Example Of Horror In Beowulf

968 Words4 Pages
Horror is the most personal media genre because of how it can uniquely connect an audience to the traumatic aspects of human struggle. As a result, I like to define horror like this: horror is any instance when an audience is given an uncomfortable look at something that disturbs them. This definition is intended to give room for a cultural interpretation to horror; if something would have scared someone in the past because of something unique about their culture, it can still be considered horror. This is the primary vehicle with which I’ll argue that horror has existed as long as the English language has. Looking back at the medieval horror excerpts and Beowulf, there are many elements that would scare the audiences of their times that wouldn’t immediately affect a modern audience without thorough analysis. Because audiences in the Middle Ages were terrified of God, descriptions of hell and punishment were works of horror centered around fear of the divine. Likewise in Beowulf, in addition to containing an explicit, modern-esque monster in Grendel, Grendel’s Dam would have been seen as a horrifying figure because women were mostly used as negotiable objects for marriage in the 700s. In these ways, these works are evidence that horror has been around since before Frankenstein. The Medieval passages we read were what really sealed the idea that cultural beliefs can make a past work considered horror. These stories contain vivid descriptions of hell and punishment. For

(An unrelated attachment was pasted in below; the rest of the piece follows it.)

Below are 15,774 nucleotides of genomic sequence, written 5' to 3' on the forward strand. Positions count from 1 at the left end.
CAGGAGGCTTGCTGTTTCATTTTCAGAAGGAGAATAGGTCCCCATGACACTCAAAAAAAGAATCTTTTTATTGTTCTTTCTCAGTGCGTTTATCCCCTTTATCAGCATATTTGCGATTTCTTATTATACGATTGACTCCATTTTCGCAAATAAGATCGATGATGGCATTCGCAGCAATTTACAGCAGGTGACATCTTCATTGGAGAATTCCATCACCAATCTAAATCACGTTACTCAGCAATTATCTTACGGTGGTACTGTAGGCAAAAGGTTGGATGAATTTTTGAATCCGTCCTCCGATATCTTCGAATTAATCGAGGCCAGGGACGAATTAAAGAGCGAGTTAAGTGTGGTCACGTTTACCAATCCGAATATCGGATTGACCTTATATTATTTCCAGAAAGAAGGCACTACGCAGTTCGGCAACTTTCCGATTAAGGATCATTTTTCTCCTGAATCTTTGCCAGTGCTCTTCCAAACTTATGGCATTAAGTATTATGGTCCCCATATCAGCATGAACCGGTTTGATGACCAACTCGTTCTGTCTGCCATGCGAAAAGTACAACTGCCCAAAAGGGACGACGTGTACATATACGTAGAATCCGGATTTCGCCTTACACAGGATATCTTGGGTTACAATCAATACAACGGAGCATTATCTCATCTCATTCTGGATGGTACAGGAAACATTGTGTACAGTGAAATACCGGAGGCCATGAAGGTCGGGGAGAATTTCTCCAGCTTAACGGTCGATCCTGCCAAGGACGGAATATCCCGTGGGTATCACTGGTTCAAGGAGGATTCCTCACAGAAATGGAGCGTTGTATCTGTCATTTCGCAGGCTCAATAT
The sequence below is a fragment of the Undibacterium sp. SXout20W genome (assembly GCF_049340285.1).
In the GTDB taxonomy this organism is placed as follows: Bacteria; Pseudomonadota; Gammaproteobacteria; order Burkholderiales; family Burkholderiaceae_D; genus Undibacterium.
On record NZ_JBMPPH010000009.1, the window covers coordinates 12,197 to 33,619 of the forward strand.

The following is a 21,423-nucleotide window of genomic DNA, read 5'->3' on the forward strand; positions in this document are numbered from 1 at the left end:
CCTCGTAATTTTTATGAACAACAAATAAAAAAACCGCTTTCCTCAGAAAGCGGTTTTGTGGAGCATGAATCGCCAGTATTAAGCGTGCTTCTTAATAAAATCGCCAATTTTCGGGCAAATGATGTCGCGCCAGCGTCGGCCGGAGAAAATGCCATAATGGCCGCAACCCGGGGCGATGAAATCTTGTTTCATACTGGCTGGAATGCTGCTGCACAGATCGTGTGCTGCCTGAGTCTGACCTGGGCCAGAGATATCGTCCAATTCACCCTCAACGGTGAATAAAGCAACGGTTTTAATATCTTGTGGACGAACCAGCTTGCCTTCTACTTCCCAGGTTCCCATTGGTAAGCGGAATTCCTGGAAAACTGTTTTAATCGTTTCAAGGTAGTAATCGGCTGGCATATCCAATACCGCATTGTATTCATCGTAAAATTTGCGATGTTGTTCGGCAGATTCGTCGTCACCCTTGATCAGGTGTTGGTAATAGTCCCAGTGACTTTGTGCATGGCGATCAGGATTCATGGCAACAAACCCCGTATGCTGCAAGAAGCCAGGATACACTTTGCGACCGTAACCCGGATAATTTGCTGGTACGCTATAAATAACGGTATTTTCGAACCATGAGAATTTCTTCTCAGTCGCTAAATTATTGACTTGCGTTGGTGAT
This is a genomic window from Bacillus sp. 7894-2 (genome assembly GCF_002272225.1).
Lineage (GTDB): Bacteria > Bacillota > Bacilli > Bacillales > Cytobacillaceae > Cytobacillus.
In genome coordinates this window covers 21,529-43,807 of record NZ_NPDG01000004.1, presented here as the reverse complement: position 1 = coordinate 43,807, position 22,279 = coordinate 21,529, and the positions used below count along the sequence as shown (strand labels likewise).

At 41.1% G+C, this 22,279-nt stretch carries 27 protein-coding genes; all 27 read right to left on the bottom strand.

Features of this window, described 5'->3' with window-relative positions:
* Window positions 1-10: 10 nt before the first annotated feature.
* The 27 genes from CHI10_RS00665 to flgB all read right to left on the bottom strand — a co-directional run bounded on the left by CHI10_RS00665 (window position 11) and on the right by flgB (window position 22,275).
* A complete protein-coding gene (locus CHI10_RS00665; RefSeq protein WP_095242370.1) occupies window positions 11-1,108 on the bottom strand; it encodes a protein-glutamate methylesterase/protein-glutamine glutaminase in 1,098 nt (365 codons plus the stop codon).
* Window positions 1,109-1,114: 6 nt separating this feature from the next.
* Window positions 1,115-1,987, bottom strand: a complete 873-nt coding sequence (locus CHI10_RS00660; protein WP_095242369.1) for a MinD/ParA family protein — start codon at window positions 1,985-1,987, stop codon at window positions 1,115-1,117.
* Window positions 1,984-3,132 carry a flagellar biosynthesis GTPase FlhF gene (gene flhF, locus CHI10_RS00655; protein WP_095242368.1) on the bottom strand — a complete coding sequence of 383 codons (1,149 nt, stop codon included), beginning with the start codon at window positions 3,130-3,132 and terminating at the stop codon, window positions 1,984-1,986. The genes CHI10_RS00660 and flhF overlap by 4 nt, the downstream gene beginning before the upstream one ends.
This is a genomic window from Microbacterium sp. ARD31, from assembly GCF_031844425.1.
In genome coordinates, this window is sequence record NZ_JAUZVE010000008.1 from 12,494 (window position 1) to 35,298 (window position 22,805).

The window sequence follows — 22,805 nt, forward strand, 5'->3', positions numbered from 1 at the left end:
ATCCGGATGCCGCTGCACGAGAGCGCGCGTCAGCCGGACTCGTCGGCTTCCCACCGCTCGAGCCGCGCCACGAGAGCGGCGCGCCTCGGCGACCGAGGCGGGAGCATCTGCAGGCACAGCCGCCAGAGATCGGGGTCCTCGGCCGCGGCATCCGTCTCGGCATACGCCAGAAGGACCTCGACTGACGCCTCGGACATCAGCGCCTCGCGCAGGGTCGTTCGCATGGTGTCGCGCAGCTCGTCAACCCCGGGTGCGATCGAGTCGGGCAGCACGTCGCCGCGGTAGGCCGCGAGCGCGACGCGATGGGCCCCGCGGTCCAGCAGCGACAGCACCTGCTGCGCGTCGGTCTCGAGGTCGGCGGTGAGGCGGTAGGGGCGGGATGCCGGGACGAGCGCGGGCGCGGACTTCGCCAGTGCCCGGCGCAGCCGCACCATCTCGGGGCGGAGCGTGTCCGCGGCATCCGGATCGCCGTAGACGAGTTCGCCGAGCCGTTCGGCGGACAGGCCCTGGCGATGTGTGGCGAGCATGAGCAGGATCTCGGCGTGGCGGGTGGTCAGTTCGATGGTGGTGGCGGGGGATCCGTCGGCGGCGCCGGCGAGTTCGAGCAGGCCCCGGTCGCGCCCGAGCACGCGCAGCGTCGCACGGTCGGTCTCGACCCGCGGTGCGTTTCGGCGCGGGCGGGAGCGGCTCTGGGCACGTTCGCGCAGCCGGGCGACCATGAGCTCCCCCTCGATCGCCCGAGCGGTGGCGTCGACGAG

More about Example Of Horror In Beowulf

Get Access